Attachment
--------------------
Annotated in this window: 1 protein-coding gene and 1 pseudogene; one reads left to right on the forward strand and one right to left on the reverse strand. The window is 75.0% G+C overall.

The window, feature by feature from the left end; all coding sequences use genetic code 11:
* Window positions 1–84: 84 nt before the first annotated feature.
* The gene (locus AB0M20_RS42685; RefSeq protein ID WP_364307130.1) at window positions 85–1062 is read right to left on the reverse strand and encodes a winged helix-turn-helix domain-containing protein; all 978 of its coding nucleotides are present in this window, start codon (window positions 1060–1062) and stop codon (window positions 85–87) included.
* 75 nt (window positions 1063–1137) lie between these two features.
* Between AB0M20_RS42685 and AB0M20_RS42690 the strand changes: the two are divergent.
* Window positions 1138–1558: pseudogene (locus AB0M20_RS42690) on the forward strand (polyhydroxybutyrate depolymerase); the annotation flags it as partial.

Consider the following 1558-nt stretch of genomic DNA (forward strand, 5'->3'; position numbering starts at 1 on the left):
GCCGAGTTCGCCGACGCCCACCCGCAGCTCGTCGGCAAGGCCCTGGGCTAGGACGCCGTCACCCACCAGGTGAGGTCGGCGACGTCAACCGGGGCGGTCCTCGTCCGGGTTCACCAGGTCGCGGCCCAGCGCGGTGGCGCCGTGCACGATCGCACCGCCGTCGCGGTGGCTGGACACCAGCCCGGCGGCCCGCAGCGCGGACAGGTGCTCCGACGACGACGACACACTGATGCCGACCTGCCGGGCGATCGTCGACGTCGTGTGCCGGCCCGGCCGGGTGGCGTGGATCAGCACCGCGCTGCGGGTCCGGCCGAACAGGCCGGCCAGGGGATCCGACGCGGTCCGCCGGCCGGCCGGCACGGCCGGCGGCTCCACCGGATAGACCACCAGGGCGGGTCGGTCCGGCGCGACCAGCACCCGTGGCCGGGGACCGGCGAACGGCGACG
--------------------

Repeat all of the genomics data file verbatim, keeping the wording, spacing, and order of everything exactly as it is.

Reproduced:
Annotated in this window: 1 protein-coding gene and 1 pseudogene; one reads left to right on the forward strand and one right to left on the reverse strand. The window is 75.0% G+C overall.

The window, feature by feature from the left end; all coding sequences use genetic code 11:
* Window positions 1–84: 84 nt before the first annotated feature.
* The gene (locus AB0M20_RS42685; RefSeq protein ID WP_364307130.1) at window positions 85–1062 is read right to left on the reverse strand and encodes a winged helix-turn-helix domain-containing protein; all 978 of its coding nucleotides are present in this window, start codon (window positions 1060–1062) and stop codon (window positions 85–87) included.
* 75 nt (window positions 1063–1137) lie between these two features.
* Between AB0M20_RS42685 and AB0M20_RS42690 the strand changes: the two are divergent.
* Window positions 1138–1558: pseudogene (locus AB0M20_RS42690) on the forward strand (polyhydroxybutyrate depolymerase); the annotation flags it as partial.

Consider the following 1558-nt stretch of genomic DNA (forward strand, 5'->3'; position numbering starts at 1 on the left):
GCCGAGTTCGCCGACGCCCACCCGCAGCTCGTCGGCAAGGCCCTGGGCTAGGACGCCGTCACCCACCAGGTGAGGTCGGCGACGTCAACCGGGGCGGTCCTCGTCCGGGTTCACCAGGTCGCGGCCCAGCGCGGTGGCGCCGTGCACGATCGCACCGCCGTCGCGGTGGCTGGACACCAGCCCGGCGGCCCGCAGCGCGGACAGGTGCTCCGACGACGACGACACACTGATGCCGACCTGCCGGGCGATCGTCGACGTCGTGTGCCGGCCCGGCCGGGTGGCGTGGATCAGCACCGCGCTGCGGGTCCGGCCGAACAGGCCGGCCAGGGGATCCGACGCGGTCCGCCGGCCGGCCGGCACGGCCGGCGGCTCCACCGGATAGACCACCAGGGCGGGTCGGTCCGGCGCGACCAGCACCCGTGGCCGGGGACCGGCGAACGGCGACG